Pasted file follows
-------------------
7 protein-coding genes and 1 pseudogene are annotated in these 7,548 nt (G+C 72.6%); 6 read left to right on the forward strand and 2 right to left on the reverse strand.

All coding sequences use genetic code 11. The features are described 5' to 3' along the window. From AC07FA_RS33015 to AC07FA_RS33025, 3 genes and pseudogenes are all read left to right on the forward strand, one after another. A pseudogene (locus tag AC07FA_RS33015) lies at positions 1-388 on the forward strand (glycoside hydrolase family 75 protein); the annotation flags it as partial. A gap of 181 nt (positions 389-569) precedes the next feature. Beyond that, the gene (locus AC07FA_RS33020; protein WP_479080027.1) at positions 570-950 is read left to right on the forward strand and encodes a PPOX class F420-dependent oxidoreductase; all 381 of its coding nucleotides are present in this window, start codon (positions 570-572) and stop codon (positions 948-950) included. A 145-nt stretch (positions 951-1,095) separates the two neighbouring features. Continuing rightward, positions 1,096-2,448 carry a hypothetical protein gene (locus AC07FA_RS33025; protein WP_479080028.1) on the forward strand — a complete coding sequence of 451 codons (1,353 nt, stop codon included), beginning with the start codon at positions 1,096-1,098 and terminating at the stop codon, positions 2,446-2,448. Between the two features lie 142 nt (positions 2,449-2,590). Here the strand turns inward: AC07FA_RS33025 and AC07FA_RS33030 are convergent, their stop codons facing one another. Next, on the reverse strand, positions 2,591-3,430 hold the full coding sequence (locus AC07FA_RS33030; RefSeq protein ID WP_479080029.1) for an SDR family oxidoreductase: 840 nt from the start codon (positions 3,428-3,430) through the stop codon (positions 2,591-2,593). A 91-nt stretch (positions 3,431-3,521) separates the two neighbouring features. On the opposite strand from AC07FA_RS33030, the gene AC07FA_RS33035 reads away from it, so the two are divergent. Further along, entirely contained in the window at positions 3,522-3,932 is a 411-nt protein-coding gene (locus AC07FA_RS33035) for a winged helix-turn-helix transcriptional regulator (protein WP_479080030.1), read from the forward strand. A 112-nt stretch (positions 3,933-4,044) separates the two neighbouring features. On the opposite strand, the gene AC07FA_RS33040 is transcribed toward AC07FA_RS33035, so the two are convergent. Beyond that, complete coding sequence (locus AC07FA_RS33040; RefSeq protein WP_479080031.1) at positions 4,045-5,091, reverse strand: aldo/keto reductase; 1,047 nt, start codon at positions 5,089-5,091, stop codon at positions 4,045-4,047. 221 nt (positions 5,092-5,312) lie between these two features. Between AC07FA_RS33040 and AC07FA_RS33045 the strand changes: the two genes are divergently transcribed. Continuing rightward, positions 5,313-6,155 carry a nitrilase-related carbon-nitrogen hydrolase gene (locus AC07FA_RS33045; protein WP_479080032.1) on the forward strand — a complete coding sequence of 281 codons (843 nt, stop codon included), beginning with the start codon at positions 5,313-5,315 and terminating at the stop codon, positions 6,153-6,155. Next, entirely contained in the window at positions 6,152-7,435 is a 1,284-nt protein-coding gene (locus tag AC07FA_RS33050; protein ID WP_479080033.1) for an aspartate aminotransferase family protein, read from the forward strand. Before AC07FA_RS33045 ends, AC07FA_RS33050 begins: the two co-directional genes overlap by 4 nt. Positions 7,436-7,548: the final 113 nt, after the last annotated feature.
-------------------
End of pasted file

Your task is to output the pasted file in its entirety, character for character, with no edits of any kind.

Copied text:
7 protein-coding genes and 1 pseudogene are annotated in these 7,548 nt (G+C 72.6%); 6 read left to right on the forward strand and 2 right to left on the reverse strand.

All coding sequences use genetic code 11. The features are described 5' to 3' along the window. From AC07FA_RS33015 to AC07FA_RS33025, 3 genes and pseudogenes are all read left to right on the forward strand, one after another. A pseudogene (locus tag AC07FA_RS33015) lies at positions 1-388 on the forward strand (glycoside hydrolase family 75 protein); the annotation flags it as partial. A gap of 181 nt (positions 389-569) precedes the next feature. Beyond that, the gene (locus AC07FA_RS33020; protein WP_479080027.1) at positions 570-950 is read left to right on the forward strand and encodes a PPOX class F420-dependent oxidoreductase; all 381 of its coding nucleotides are present in this window, start codon (positions 570-572) and stop codon (positions 948-950) included. A 145-nt stretch (positions 951-1,095) separates the two neighbouring features. Continuing rightward, positions 1,096-2,448 carry a hypothetical protein gene (locus AC07FA_RS33025; protein WP_479080028.1) on the forward strand — a complete coding sequence of 451 codons (1,353 nt, stop codon included), beginning with the start codon at positions 1,096-1,098 and terminating at the stop codon, positions 2,446-2,448. Between the two features lie 142 nt (positions 2,449-2,590). Here the strand turns inward: AC07FA_RS33025 and AC07FA_RS33030 are convergent, their stop codons facing one another. Next, on the reverse strand, positions 2,591-3,430 hold the full coding sequence (locus AC07FA_RS33030; RefSeq protein ID WP_479080029.1) for an SDR family oxidoreductase: 840 nt from the start codon (positions 3,428-3,430) through the stop codon (positions 2,591-2,593). A 91-nt stretch (positions 3,431-3,521) separates the two neighbouring features. On the opposite strand from AC07FA_RS33030, the gene AC07FA_RS33035 reads away from it, so the two are divergent. Further along, entirely contained in the window at positions 3,522-3,932 is a 411-nt protein-coding gene (locus AC07FA_RS33035) for a winged helix-turn-helix transcriptional regulator (protein WP_479080030.1), read from the forward strand. A 112-nt stretch (positions 3,933-4,044) separates the two neighbouring features. On the opposite strand, the gene AC07FA_RS33040 is transcribed toward AC07FA_RS33035, so the two are convergent. Beyond that, complete coding sequence (locus AC07FA_RS33040; RefSeq protein WP_479080031.1) at positions 4,045-5,091, reverse strand: aldo/keto reductase; 1,047 nt, start codon at positions 5,089-5,091, stop codon at positions 4,045-4,047. 221 nt (positions 5,092-5,312) lie between these two features. Between AC07FA_RS33040 and AC07FA_RS33045 the strand changes: the two genes are divergently transcribed. Continuing rightward, positions 5,313-6,155 carry a nitrilase-related carbon-nitrogen hydrolase gene (locus AC07FA_RS33045; protein WP_479080032.1) on the forward strand — a complete coding sequence of 281 codons (843 nt, stop codon included), beginning with the start codon at positions 5,313-5,315 and terminating at the stop codon, positions 6,153-6,155. Next, entirely contained in the window at positions 6,152-7,435 is a 1,284-nt protein-coding gene (locus tag AC07FA_RS33050; protein ID WP_479080033.1) for an aspartate aminotransferase family protein, read from the forward strand. Before AC07FA_RS33045 ends, AC07FA_RS33050 begins: the two co-directional genes overlap by 4 nt. Positions 7,436-7,548: the final 113 nt, after the last annotated feature.